It recently occurred to me that some people are tone-deaf when it comes to having a conversation. They are too busy talking to hear what others are saying to them. They are probably lovely people, but their narcissistic tendencies have tricked them into thinking that conversations are all about them. I must admit that I am a recovering narcissist that still falls back into self-serving ways from time to time. It is excellent when I can catch myself in the act, but unfortunately, it is most often in reflection that I am horrified that I made the conversation all about me. I am cautiously optimistic that someday I will be able to abolish this appalling habit, but for now, I do my best to reduce my constant pull to make it about me.

Are you that person? The person that is so wrapped up in their head and motives that they don’t hear a word that is spoken and fail to see the body language of the other party. They seem to have no ability for self-reflection or introspection. This is especially apparent during group conversations. This person frequently interrupts and attempts to steer the conversation back to them. It is painful to watch because the person genuinely has no idea they are doing it. Group dynamics are challenging for narcissists, and they often find themselves on the outside looking in because people stop inviting them to hang out. The others stop calling the person because, let’s face it, who wants to hang with a narcissist.

Can you be honest with yourself? Answer these questions:

Regardless of the subject, do I interject my thoughts? If you don’t know the issue, the best plan is to keep your mouth shut and listen.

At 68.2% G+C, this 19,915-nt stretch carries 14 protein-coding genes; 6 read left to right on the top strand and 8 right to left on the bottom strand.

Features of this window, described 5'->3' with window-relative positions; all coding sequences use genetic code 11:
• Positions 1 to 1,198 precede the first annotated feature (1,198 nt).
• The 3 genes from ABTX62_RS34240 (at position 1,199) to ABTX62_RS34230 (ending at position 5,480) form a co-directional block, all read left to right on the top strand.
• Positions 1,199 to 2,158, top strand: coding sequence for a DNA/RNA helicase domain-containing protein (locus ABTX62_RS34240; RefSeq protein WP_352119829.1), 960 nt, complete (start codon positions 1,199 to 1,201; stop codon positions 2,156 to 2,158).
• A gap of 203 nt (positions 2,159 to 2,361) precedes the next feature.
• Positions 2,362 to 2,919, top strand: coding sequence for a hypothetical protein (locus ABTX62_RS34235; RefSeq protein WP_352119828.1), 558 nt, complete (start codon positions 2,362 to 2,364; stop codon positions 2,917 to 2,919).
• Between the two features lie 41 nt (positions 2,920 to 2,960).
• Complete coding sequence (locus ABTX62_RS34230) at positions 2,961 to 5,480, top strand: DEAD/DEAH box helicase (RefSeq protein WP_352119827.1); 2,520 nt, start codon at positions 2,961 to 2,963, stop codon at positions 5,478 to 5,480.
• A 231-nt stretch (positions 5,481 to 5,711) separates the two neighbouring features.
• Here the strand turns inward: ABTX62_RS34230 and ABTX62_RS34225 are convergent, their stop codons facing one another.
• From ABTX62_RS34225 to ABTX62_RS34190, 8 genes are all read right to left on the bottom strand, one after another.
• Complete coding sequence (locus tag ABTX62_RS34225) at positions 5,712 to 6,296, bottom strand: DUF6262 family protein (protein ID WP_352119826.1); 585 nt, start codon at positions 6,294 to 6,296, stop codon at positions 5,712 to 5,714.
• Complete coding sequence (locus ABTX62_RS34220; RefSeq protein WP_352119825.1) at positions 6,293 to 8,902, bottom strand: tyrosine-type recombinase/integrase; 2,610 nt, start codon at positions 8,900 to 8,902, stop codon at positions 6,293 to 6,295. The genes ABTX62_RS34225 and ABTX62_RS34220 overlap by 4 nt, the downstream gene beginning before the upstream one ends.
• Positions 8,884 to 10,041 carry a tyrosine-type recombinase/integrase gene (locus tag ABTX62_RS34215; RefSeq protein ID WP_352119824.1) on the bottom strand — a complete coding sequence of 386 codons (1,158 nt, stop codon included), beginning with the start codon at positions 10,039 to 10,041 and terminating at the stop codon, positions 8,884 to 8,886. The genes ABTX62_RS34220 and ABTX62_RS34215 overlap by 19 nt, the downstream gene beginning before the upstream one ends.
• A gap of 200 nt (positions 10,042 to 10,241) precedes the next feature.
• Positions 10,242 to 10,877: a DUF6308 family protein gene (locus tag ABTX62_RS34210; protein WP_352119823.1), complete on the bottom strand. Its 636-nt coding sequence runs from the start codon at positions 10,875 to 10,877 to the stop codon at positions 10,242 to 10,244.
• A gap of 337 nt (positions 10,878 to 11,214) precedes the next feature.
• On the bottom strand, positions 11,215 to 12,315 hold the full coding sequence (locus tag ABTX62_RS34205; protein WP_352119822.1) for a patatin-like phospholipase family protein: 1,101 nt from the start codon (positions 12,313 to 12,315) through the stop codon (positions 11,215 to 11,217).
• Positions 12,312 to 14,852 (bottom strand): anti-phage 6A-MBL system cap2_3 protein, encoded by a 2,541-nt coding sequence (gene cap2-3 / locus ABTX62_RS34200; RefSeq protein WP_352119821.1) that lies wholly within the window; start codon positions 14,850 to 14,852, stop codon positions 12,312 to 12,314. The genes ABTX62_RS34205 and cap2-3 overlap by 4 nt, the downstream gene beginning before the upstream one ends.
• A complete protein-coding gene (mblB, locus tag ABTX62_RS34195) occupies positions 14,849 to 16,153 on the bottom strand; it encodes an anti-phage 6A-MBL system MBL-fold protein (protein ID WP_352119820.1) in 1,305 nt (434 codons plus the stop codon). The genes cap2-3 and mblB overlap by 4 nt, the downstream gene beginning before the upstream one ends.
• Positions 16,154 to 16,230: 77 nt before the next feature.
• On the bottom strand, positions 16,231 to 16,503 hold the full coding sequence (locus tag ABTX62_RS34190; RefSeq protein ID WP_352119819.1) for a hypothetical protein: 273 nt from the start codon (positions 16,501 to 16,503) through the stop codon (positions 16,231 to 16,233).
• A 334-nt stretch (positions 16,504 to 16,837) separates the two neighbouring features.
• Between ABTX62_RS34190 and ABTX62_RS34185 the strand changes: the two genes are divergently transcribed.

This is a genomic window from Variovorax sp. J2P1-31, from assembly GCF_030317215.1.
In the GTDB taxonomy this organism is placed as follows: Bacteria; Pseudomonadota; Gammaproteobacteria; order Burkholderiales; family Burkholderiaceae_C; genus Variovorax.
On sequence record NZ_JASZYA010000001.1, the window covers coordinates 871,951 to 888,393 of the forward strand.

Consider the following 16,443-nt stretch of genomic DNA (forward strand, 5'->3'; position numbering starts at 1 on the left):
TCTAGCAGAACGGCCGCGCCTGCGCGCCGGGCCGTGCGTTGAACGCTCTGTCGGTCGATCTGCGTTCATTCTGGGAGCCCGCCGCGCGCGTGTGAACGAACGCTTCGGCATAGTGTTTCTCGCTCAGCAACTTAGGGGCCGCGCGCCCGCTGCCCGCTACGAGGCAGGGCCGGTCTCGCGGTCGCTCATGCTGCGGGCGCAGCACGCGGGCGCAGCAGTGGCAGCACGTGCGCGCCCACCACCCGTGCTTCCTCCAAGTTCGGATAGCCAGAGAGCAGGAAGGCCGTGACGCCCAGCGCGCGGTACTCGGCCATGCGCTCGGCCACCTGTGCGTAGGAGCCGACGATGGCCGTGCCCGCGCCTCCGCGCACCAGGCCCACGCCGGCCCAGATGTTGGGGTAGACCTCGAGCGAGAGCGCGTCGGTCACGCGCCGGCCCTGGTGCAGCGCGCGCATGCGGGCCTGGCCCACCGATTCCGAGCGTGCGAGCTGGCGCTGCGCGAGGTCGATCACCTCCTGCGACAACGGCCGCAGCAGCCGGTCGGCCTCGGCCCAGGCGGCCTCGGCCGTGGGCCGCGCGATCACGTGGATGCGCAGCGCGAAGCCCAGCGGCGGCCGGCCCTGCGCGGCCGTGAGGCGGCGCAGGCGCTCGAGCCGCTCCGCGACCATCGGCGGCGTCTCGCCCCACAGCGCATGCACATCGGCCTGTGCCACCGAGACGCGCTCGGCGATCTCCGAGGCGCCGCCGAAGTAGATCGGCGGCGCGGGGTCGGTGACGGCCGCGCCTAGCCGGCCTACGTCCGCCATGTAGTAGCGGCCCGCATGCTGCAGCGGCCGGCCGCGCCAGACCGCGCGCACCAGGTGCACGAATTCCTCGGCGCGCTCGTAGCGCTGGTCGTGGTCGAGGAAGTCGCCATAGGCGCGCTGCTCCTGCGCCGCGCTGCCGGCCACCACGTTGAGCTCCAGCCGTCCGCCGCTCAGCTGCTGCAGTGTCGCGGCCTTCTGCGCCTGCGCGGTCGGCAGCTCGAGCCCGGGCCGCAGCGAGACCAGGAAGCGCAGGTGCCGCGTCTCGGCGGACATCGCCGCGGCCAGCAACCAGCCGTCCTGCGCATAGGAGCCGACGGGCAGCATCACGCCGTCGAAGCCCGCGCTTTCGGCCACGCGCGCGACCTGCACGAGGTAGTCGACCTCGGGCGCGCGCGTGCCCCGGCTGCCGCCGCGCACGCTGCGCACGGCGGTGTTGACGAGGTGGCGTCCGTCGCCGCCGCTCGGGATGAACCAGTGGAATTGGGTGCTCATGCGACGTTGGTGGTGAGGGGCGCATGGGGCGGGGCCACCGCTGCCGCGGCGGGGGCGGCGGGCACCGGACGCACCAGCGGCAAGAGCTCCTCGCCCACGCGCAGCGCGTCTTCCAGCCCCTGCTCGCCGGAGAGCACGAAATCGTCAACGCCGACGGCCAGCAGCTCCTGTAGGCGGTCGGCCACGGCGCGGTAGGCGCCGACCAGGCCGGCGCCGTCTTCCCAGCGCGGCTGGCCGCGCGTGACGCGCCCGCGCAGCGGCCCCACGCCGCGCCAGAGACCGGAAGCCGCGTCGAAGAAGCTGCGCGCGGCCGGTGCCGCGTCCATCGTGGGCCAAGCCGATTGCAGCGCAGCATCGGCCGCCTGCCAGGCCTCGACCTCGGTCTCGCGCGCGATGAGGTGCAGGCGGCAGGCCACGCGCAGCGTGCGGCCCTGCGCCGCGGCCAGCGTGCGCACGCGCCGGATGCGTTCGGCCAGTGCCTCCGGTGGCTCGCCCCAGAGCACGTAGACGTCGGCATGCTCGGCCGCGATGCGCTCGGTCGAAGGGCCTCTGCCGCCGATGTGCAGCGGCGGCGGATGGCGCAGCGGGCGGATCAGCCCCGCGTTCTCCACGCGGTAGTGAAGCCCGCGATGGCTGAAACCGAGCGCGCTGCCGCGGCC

Do I frequently interrupt others or talk over them? It is polite to listen when another person is speaking. This is a tough one for many people but nearly impossible for a social narcissist.

Do I often dominate conversations and control the narrative?

Am I always selling my ideas or attempting to convince others that my way of thinking is right?

Do I often oppose the views of others? Social narcissists don’t want to lose their status as the alpha leader in the relationship or group, so they will attempt to undermine the ideas of others.

Do I go negative frequently or speak ill of others?

Have you ever had a one-on-one conversation with someone, and it was a delightful dialogue? These conversations are similar to a tennis match where each person has a turn. Now and again, the ball gets stuck in the net on one person’s side of the court, but the ball is quickly served to the other person, and play begins again. Let’s explore a few of the dynamics of a great conversation:

Lots of Questions – Questions are talk triggers. Learning to follow up on a person’s comment with a question will enhance your conversations.

Engaging – Both parties are interested in what the other person has to say.

Mutually Beneficial – Each person will be better off when the conversation is over.

Sharing of stories, lessons, and experiences.

Active Listening – Both people are listening to hear and understand.

Empathy is on full display.

Emotional Intelligence is allowing each person to empathize.

No agenda.